FIG. 3 is a circuit diagram illustrating a Second Preferred Embodiment of a level detector according to the present invention.

DETAILED DESCRIPTION OF THE PREFERRED EMBODIMENTS

Having generally described the present invention, a further understanding can be obtained by reference to the specific preferred embodiments which are provided herein for purposes of illustration only and are not intended to limit the scope of the appended claims.

First Preferred Embodiment

FIG. 1 illustrates the First Preferred Embodiment of the level detector according to the present invention. The level detector comprises an oscillating circuit 1, a capacitor circuit 2 adapted for use in detecting liquid levels, an amplifying circuit 3, a demodulating circuit, and a smoothing circuit 5.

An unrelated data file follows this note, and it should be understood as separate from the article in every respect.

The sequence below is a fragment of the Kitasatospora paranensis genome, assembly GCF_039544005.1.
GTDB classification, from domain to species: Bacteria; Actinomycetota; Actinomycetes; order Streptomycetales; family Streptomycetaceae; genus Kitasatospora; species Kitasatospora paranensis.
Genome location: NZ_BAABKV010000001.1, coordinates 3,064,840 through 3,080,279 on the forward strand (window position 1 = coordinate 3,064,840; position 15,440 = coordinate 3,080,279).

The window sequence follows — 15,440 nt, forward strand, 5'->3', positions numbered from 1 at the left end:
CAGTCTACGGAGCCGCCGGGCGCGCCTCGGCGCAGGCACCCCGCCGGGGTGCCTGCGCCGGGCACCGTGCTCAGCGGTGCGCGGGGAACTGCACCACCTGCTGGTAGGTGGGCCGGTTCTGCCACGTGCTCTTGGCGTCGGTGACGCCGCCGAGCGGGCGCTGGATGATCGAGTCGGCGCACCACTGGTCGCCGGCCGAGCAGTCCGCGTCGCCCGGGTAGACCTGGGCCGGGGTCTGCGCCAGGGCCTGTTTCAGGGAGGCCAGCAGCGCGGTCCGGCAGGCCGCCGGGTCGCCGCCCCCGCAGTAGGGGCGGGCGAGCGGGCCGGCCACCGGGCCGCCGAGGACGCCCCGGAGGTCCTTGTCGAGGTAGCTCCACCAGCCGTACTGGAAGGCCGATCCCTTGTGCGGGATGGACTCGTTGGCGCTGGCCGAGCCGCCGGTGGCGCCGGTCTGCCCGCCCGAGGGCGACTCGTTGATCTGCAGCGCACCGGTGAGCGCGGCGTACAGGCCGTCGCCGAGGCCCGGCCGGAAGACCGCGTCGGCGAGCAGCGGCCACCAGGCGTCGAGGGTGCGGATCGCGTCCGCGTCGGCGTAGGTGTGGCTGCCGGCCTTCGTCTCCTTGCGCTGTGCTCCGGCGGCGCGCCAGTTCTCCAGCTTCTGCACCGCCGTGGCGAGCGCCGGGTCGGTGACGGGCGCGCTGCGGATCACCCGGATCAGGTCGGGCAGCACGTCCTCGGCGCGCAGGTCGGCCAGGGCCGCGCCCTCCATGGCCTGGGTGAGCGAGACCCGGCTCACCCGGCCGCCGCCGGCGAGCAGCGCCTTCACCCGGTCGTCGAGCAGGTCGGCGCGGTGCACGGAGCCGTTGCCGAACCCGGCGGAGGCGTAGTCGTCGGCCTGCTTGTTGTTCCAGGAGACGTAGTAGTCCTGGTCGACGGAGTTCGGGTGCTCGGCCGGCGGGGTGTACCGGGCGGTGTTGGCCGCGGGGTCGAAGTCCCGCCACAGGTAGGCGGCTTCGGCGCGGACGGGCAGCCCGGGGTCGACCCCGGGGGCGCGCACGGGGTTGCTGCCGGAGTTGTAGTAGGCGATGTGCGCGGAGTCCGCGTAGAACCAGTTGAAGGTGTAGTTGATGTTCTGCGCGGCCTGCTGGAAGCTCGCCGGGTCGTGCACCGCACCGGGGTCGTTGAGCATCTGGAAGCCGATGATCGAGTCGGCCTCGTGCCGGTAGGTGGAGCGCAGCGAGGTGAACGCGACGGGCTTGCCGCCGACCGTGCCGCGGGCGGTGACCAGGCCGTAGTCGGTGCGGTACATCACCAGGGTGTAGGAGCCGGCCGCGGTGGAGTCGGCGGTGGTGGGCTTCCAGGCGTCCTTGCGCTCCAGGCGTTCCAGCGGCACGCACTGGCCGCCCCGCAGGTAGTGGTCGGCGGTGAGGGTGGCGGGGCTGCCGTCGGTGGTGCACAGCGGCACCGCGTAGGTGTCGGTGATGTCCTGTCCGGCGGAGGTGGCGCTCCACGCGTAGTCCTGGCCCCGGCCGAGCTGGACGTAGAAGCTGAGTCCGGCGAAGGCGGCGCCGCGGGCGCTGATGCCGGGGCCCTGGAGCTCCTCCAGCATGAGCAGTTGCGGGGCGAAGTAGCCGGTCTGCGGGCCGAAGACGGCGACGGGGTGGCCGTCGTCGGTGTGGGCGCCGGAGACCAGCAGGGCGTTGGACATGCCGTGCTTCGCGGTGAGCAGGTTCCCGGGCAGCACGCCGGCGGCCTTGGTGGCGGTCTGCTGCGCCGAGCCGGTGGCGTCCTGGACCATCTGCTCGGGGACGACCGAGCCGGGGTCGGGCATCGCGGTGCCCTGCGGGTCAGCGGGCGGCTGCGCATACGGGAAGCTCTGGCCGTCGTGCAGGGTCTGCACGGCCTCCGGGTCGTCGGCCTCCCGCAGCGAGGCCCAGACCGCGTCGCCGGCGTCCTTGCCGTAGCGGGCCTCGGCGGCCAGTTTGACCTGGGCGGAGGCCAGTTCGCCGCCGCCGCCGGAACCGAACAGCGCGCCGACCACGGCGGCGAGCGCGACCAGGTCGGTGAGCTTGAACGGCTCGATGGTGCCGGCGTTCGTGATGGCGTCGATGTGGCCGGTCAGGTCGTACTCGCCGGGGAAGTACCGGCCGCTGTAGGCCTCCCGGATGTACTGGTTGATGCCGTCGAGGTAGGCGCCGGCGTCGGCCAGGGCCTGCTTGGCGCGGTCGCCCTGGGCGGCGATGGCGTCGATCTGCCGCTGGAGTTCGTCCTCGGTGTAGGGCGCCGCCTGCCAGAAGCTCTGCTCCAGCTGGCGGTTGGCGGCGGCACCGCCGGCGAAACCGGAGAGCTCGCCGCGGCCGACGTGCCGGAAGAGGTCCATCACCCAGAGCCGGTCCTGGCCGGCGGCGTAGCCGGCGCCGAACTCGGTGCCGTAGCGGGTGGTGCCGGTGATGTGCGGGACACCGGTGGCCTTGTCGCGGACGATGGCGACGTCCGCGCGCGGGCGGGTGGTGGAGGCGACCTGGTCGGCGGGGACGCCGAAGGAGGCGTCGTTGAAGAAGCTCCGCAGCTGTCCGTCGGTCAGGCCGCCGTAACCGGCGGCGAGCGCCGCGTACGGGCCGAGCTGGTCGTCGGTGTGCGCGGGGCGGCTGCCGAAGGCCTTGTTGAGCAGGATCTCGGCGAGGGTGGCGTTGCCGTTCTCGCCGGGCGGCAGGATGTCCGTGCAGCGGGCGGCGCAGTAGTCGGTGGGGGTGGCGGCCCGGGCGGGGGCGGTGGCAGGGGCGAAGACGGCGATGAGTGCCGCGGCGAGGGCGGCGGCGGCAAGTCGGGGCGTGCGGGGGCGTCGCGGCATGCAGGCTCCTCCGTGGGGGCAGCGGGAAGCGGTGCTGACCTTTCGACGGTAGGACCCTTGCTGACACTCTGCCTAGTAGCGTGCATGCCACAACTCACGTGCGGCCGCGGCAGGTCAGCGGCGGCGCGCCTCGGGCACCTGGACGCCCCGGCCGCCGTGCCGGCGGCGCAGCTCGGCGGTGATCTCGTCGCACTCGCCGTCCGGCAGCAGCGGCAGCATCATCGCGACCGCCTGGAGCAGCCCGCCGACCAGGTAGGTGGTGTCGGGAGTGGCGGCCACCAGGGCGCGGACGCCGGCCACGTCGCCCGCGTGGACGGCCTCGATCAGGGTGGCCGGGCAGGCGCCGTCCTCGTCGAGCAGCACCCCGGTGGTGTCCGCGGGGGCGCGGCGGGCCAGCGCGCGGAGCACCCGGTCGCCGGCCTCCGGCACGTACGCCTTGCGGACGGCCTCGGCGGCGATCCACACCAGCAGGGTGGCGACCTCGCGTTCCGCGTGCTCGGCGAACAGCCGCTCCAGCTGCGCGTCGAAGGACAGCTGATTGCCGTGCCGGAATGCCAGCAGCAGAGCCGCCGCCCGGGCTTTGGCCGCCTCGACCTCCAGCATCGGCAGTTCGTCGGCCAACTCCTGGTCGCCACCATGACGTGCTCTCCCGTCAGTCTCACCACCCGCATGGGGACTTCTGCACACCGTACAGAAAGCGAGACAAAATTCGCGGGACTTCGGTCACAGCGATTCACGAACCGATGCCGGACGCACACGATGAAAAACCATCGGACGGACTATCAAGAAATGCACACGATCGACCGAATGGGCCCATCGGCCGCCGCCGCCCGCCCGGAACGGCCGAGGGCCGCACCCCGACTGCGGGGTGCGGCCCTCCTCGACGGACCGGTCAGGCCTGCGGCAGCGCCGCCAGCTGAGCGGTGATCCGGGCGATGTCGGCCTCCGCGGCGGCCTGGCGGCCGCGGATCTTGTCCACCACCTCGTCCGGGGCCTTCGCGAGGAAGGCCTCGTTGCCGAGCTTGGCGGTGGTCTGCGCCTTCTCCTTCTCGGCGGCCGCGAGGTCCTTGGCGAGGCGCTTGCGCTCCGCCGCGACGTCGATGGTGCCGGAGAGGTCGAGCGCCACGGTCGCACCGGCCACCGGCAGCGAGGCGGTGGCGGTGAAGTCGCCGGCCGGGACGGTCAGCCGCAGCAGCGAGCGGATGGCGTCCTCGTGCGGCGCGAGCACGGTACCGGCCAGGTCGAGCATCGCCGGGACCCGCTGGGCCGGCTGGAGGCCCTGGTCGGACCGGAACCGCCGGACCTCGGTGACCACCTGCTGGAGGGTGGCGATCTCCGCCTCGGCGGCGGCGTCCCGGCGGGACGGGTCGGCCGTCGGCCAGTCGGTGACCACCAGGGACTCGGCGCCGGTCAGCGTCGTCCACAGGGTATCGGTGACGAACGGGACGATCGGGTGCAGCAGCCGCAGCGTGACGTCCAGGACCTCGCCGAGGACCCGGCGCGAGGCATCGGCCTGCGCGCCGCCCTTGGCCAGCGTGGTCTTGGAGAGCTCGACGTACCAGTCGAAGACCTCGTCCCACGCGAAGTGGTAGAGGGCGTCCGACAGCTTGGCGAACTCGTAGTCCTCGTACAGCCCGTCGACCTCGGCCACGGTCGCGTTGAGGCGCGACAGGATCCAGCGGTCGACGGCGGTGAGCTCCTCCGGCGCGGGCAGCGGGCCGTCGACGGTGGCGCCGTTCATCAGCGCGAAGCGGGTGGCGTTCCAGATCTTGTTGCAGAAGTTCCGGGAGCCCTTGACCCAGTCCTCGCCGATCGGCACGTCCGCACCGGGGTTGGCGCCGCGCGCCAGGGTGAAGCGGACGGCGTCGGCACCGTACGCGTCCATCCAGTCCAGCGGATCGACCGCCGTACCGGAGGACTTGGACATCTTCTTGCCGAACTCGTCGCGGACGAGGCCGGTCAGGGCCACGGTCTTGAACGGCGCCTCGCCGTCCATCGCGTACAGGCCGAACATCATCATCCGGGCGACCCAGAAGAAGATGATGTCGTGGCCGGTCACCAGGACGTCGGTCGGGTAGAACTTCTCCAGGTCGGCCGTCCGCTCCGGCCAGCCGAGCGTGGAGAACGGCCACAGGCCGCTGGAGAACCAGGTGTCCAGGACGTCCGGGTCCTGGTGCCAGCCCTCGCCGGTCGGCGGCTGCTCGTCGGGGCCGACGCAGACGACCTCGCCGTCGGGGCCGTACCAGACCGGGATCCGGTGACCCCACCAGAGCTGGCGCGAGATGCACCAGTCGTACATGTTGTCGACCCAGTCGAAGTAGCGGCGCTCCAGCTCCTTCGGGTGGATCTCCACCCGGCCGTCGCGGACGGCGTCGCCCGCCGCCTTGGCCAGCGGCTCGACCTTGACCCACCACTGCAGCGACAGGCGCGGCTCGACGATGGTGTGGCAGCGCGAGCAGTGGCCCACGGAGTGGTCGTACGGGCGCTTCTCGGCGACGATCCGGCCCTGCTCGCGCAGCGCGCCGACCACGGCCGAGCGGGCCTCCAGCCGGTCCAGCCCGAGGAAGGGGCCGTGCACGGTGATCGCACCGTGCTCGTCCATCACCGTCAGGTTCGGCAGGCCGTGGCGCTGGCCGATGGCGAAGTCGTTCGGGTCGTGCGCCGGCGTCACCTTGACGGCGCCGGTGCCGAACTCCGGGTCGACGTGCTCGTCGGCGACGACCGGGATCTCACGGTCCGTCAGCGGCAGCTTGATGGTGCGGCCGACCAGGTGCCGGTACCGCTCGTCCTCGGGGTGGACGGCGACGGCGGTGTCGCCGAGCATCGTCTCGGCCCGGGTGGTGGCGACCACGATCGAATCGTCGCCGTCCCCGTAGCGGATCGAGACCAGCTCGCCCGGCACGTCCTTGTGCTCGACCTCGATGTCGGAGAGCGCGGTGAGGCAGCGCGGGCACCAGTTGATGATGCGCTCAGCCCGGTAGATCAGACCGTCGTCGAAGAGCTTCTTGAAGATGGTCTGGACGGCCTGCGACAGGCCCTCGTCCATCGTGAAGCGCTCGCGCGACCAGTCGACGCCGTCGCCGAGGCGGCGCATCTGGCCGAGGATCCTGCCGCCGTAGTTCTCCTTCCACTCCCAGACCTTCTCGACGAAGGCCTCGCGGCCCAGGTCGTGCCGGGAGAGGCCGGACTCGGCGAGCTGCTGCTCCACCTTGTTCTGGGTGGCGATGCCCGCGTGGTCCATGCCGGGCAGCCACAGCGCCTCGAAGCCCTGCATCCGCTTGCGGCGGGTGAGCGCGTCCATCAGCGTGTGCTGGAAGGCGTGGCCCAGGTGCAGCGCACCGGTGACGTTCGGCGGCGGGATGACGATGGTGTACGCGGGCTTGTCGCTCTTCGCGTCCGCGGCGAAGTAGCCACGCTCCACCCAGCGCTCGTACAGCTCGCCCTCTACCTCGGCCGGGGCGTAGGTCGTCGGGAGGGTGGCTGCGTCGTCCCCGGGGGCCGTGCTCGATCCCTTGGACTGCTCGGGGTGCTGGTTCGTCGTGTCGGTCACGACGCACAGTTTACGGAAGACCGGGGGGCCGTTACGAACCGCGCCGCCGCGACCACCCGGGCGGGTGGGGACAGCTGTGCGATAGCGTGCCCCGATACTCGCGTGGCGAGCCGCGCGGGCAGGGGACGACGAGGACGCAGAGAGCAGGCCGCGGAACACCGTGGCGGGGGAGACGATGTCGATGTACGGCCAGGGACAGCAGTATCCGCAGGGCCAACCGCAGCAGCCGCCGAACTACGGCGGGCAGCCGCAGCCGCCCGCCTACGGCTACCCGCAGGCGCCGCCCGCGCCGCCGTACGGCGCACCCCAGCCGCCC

The oscillating circuit 1 is a circuit which is adapted to output a sine wave alternating current of a predetermined frequency. Of course, the oscillating circuit be adapted to output an alternating voltage having other wave forms.

The capacitor circuit 2 includes a first direct current cutoff capacitor 21, a level detecting capacitor 6, a second direct current cutoff capacitor 22, and an impedance element 7 which are connected in series in this order. A terminal of the impedance element 7 is connected to a connection between the level detecting capacitor 6 and the second direct current cutoff capacitor 22 while its other terminal is grounded.

The amplifying circuit 3 is a linear amplifying circuit which is adapted to exhibit a high input impedance and includes a FET (Field-Effect Transistor) input type operational amplifier.

Since the constructions of the demodulating circuit and the smoothing circuit 5 are well known, they will not be described herein. The aforementioned component members other than the level detecting capacitor 6 are accommodated in an enclosed case (not shown).